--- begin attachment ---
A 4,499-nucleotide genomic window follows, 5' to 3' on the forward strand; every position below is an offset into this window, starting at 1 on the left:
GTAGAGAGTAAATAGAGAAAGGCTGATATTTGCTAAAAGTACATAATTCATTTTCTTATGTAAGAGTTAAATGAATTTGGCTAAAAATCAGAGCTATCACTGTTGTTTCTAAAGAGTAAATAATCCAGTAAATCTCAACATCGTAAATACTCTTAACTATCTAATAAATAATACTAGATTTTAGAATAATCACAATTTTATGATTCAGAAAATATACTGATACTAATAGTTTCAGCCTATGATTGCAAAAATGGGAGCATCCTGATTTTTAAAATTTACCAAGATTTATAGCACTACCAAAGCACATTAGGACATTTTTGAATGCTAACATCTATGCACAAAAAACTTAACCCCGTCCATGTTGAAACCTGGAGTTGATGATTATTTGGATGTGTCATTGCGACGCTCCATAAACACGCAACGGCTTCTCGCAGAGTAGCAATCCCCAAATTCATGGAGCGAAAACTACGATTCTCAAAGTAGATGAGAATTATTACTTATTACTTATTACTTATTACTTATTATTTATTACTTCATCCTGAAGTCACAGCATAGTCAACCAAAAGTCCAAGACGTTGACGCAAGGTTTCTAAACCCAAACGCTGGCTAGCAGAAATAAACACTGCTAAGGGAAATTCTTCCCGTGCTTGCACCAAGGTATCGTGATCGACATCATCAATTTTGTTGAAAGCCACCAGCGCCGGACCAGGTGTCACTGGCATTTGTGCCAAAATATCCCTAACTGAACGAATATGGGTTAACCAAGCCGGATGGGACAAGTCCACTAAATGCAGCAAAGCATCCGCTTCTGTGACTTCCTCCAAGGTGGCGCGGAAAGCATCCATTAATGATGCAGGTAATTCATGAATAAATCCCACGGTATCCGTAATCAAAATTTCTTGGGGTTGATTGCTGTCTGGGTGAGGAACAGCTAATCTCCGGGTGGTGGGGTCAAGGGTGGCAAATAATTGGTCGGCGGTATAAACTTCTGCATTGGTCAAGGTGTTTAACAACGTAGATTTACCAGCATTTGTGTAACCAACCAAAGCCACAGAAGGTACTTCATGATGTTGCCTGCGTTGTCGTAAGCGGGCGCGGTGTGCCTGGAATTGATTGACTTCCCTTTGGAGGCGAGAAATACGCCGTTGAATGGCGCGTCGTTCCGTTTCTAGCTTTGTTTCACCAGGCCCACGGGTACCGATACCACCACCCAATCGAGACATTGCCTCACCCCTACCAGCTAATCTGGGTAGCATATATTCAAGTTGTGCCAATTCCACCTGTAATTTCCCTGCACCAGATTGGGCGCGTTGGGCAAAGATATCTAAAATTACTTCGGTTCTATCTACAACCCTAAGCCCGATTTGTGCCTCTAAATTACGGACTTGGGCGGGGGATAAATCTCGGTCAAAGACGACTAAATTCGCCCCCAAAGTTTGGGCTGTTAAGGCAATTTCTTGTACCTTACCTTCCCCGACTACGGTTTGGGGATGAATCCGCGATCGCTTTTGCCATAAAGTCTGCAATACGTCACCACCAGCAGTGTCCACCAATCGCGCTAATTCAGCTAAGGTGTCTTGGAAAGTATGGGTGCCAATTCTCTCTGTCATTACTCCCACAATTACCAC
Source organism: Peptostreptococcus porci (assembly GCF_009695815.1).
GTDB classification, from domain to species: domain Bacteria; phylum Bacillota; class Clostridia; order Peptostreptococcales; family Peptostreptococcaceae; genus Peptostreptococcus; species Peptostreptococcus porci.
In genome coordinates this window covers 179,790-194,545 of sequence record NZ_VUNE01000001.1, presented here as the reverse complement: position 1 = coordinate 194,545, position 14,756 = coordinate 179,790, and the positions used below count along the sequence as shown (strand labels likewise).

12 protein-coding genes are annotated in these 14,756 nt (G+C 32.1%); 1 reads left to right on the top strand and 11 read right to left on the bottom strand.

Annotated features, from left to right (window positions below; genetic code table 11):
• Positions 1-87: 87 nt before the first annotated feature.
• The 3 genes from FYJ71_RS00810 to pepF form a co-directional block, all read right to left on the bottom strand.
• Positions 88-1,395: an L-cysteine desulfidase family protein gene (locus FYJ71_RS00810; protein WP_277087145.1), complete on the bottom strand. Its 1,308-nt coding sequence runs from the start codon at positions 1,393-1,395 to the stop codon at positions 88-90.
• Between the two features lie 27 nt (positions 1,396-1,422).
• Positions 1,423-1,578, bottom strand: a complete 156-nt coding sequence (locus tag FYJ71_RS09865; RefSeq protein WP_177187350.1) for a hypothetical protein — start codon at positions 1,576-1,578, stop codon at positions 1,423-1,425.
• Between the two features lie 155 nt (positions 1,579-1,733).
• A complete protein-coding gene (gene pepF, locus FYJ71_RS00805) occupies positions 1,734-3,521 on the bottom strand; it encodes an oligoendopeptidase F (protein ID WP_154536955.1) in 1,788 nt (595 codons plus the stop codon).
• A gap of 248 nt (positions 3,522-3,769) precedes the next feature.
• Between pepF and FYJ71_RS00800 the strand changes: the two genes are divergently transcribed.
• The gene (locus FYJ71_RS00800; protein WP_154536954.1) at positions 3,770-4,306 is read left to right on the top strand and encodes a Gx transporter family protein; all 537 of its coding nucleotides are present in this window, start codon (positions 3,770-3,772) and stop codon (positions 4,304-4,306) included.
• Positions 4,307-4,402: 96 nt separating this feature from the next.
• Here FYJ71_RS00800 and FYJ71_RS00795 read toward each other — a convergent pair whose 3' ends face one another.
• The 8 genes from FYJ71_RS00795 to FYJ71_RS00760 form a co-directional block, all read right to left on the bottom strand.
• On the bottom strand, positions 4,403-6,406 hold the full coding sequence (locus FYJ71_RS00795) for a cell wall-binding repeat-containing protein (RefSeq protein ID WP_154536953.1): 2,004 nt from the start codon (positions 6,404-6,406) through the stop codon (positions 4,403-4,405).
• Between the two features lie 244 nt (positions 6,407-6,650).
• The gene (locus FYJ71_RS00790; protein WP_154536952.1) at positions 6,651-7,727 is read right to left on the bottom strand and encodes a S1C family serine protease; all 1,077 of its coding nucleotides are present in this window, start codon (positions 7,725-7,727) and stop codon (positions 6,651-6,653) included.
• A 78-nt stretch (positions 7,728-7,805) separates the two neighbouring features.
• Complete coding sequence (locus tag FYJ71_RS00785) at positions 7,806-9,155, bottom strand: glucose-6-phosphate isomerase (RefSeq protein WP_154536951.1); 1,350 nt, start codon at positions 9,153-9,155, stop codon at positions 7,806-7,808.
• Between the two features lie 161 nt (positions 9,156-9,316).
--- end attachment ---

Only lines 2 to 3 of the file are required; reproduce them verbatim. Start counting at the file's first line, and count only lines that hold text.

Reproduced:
GTAGAGAGTAAATAGAGAAAGGCTGATATTTGCTAAAAGTACATAATTCATTTTCTTATGTAAGAGTTAAATGAATTTGGCTAAAAATCAGAGCTATCACTGTTGTTTCTAAAGAGTAAATAATCCAGTAAATCTCAACATCGTAAATACTCTTAACTATCTAATAAATAATACTAGATTTTAGAATAATCACAATTTTATGATTCAGAAAATATACTGATACTAATAGTTTCAGCCTATGATTGCAAAAATGGGAGCATCCTGATTTTTAAAATTTACCAAGATTTATAGCACTACCAAAGCACATTAGGACATTTTTGAATGCTAACATCTATGCACAAAAAACTTAACCCCGTCCATGTTGAAACCTGGAGTTGATGATTATTTGGATGTGTCATTGCGACGCTCCATAAACACGCAACGGCTTCTCGCAGAGTAGCAATCCCCAAATTCATGGAGCGAAAACTACGATTCTCAAAGTAGATGAGAATTATTACTTATTACTTATTACTTATTACTTATTATTTATTACTTCATCCTGAAGTCACAGCATAGTCAACCAAAAGTCCAAGACGTTGACGCAAGGTTTCTAAACCCAAACGCTGGCTAGCAGAAATAAACACTGCTAAGGGAAATTCTTCCCGTGCTTGCACCAAGGTATCGTGATCGACATCATCAATTTTGTTGAAAGCCACCAGCGCCGGACCAGGTGTCACTGGCATTTGTGCCAAAATATCCCTAACTGAACGAATATGGGTTAACCAAGCCGGATGGGACAAGTCCACTAAATGCAGCAAAGCATCCGCTTCTGTGACTTCCTCCAAGGTGGCGCGGAAAGCATCCATTAATGATGCAGGTAATTCATGAATAAATCCCACGGTATCCGTAATCAAAATTTCTTGGGGTTGATTGCTGTCTGGGTGAGGAACAGCTAATCTCCGGGTGGTGGGGTCAAGGGTGGCAAATAATTGGTCGGCGGTATAAACTTCTGCATTGGTCAAGGTGTTTAACAACGTAGATTTACCAGCATTTGTGTAACCAACCAAAGCCACAGAAGGTACTTCATGATGTTGCCTGCGTTGTCGTAAGCGGGCGCGGTGTGCCTGGAATTGATTGACTTCCCTTTGGAGGCGAGAAATACGCCGTTGAATGGCGCGTCGTTCCGTTTCTAGCTTTGTTTCACCAGGCCCACGGGTACCGATACCACCACCCAATCGAGACATTGCCTCACCCCTACCAGCTAATCTGGGTAGCATATATTCAAGTTGTGCCAATTCCACCTGTAATTTCCCTGCACCAGATTGGGCGCGTTGGGCAAAGATATCTAAAATTACTTCGGTTCTATCTACAACCCTAAGCCCGATTTGTGCCTCTAAATTACGGACTTGGGCGGGGGATAAATCTCGGTCAAAGACGACTAAATTCGCCCCCAAAGTTTGGGCTGTTAAGGCAATTTCTTGTACCTTACCTTCCCCGACTACGGTTTGGGGATGAATCCGCGATCGCTTTTGCCATAAAGTCTGCAATACGTCACCACCAGCAGTGTCCACCAATCGCGCTAATTCAGCTAAGGTGTCTTGGAAAGTATGGGTGCCAATTCTCTCTGTCATTACTCCCACAATTACCAC
Source organism: Peptostreptococcus porci (assembly GCF_009695815.1).